Teachers ridicule disabled boy

Discussion in 'Off The Beaten Track' started by skateboy, Mar 31, 2012.

  1. skateboy

    skateboy Well-Known Member

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  2. MikiAndoFan#1

    MikiAndoFan#1 Well-Known Member

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    This is very disturbing and sad. :(
  3. Buzz

    Buzz Well-Known Member

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    Terrible way to treat a child. Hope they at least get fired.
  4. Buzz

    Buzz Well-Known Member

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    Terrible way to treat a child. Hope they at least get fired.
  5. Karina1974

    Karina1974 Well-Known Member

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    Why the hell do they need a "meeting" to decide what to do about "what action to take"? And "administrative leave" - is that paid or unpaid? This is why unions need to be done away with, and all jobs should be "at will" with very clear, no-exceptions policies for what happens in situations like this. Bullying a student for something he can't control (and the proof is there in this case) should lead to automatic termination and loss of any teaching certification.
    flutzilla1 and (deleted member) like this.
  6. Really

    Really No longer just a "well-known member" Yay!

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    I call bullshit on the union thing. Not all unions act like that teachers' union in NYC that has the 'rubber room' for teachers who have been removed from the classroom. Everyone should be entitled to 'due process' even in the workplace, and even in 'at will' situations. Sometimes (not always, and probably not in this case) there are other things going on (outside of the video) that may or may not be obvious. But it needs to be done quickly, as it appears to be happening in this case.
  7. PDilemma

    PDilemma Well-Known Member

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    From a reliable source:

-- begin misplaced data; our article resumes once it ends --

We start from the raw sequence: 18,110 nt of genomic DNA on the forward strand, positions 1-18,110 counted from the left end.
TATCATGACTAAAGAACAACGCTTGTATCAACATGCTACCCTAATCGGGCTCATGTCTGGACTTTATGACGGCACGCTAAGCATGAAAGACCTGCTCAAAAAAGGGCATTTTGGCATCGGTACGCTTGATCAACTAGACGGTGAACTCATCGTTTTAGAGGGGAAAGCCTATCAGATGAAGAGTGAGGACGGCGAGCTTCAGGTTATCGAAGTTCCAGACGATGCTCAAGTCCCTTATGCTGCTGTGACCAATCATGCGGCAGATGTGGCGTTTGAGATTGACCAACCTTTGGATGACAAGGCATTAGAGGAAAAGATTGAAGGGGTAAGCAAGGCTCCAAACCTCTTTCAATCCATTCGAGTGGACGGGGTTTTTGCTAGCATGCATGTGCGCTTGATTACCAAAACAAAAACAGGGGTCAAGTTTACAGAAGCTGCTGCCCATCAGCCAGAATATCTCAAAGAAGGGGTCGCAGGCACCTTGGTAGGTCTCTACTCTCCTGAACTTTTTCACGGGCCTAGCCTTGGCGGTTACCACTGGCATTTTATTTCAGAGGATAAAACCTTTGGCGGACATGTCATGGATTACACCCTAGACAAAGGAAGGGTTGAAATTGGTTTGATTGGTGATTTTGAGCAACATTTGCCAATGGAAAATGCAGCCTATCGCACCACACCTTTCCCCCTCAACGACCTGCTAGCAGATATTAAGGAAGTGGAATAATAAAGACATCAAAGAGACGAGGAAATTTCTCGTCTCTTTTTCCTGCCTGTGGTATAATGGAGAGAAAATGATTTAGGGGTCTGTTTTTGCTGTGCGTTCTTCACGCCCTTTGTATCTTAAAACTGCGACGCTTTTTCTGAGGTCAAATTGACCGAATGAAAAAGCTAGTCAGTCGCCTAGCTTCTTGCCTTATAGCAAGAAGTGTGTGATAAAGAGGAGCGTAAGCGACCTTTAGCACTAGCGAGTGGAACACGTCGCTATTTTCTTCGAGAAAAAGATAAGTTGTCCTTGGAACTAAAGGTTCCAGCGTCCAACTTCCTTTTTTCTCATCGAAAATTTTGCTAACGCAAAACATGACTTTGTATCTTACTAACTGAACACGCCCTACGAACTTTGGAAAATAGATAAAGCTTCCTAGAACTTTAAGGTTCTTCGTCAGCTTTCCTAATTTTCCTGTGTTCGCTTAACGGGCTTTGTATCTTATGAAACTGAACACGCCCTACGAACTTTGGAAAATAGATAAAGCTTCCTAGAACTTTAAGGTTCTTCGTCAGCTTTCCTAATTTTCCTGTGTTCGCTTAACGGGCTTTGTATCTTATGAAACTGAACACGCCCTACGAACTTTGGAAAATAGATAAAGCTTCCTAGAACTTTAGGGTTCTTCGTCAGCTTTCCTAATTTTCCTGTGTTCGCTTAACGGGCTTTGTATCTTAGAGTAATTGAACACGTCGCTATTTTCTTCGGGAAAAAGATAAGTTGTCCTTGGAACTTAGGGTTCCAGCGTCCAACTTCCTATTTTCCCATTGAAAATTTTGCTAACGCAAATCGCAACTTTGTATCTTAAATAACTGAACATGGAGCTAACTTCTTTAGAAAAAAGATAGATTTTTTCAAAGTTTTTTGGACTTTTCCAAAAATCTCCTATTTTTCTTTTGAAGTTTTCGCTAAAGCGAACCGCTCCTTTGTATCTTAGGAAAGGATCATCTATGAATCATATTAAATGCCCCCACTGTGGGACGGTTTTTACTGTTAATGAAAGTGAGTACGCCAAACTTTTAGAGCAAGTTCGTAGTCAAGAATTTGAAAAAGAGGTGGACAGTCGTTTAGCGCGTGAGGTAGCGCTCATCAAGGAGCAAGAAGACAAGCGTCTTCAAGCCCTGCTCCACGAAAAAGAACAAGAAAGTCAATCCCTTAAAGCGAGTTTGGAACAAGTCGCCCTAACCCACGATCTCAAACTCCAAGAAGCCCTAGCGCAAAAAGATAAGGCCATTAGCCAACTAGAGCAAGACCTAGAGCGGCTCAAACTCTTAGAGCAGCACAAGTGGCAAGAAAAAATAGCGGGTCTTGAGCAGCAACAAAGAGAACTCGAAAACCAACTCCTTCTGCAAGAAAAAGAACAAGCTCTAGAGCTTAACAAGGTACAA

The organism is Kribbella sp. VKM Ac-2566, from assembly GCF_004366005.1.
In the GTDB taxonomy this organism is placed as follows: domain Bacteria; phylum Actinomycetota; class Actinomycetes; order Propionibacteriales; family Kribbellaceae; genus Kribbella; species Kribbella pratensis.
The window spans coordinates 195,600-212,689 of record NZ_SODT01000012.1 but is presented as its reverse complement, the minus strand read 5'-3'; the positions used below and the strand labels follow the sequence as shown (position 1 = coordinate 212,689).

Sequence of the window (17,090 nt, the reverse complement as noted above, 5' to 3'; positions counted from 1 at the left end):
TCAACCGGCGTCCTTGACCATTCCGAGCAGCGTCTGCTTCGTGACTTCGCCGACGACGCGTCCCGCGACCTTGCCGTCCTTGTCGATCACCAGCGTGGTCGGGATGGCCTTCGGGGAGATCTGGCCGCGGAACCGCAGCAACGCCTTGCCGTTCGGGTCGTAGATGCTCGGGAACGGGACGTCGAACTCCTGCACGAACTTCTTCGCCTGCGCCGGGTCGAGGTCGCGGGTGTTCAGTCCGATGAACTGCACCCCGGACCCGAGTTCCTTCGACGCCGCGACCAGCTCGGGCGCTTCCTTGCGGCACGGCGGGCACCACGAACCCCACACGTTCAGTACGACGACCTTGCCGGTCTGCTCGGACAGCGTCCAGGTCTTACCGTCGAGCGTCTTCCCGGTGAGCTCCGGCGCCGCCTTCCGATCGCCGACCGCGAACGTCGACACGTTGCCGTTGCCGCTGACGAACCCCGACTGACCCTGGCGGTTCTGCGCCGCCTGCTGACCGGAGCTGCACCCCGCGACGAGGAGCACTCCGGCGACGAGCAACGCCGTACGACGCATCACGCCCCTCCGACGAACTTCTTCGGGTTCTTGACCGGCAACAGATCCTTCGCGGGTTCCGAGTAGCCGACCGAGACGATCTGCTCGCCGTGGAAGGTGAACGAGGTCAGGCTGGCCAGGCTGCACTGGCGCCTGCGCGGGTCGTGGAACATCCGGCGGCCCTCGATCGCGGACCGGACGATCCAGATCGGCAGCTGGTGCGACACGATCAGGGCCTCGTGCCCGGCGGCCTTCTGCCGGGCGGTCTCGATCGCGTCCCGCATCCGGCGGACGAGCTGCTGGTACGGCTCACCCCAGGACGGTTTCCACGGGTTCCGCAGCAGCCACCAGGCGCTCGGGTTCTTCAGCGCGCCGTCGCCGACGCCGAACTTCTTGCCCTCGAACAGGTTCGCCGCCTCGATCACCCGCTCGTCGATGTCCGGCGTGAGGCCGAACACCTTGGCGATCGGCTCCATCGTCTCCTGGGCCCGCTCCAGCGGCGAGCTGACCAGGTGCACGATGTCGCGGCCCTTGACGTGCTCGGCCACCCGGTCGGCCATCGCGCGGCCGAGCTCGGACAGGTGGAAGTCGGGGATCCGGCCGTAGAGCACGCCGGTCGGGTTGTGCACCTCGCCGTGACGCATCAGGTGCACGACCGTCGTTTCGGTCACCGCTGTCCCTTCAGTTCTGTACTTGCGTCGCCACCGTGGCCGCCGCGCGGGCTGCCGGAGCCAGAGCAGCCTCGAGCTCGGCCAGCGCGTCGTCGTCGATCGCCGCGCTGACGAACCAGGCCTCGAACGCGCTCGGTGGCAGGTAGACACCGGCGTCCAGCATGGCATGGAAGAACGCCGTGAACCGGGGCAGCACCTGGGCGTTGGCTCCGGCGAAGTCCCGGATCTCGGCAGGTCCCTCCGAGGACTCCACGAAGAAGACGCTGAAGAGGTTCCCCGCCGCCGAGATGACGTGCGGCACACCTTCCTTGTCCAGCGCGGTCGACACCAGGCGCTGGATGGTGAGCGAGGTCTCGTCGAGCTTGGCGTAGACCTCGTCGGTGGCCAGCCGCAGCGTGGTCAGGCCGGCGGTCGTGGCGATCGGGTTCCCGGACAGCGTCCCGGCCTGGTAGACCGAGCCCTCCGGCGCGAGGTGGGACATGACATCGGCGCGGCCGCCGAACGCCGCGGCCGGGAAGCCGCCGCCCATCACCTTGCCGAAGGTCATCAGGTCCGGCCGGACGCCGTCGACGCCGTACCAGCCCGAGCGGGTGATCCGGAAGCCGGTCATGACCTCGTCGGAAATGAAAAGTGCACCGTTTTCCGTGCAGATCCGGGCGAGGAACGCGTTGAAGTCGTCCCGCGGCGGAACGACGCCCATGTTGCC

http://abcnews.go.com/US/recording-...mistreating-special-student/story?id=16033225

    Note that one is NOT a teacher but a paraprofessional/aide. A job that does not require a teaching certificate or a degree.

    In this not-a-tabloid story, it explains that by Alabama state law, a school employee cannot be fired on the spot by a principal. The superintendent and school board have to be involved. A decision on these two employees is scheduled to be made at a board meeting on April 9 and expected to be termination.
  8. agalisgv

    agalisgv Well-Known Member

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    It's paid.

    Just some background--in AL, up until the time of official termination, all leave must be paid. After that, pay is stopped. The employee can protest the termination, but they won't be paid in the interim (as was the case before AL passed teacher reform legislation last year).

    Ironically, it may have been the intervention of the AL teacher's union in the 2010 GOP gubernatorial primaries that sparked such a strong backlash and prompted a rash of school reform measures during the lame duck session and beyond. The teacher's union backed the far-right GOP candidate, pouring two million dollars into opposing the moderate GOP candidate simply because the moderate supported school reform policies (being a former college chancellor).

    Under prior AL law, in order to get rid of a bad teacher, you had to go through a federal arbitration system. This was an extremely lengthy and expensive process, sometimes costing districts hundreds of thousands of dollars in legal fees. During the arbitration process (which would take years), the teacher had to be paid with full benefits. Few states have such a difficult process to get rid of teachers as AL had.
    http://www.al.com/news/press-register/metro.ssf?/base/news/1243934192145370.xml&coll=3

    Not even a criminal conviction was enough to stop pay and benefits--any and all appeals had to be exhausted as well. Just fyi, a year after the article was written, that teacher was still on the payroll because of the appeals she filed.

    That's why the new rules were put into place to get rid of federal arbitration for dismissed teachers. There is still an appeals process, though. It's just now the school district isn't on the hook for pay and benefits for terminated teachers during that process.
  9. PDilemma

    PDilemma Well-Known Member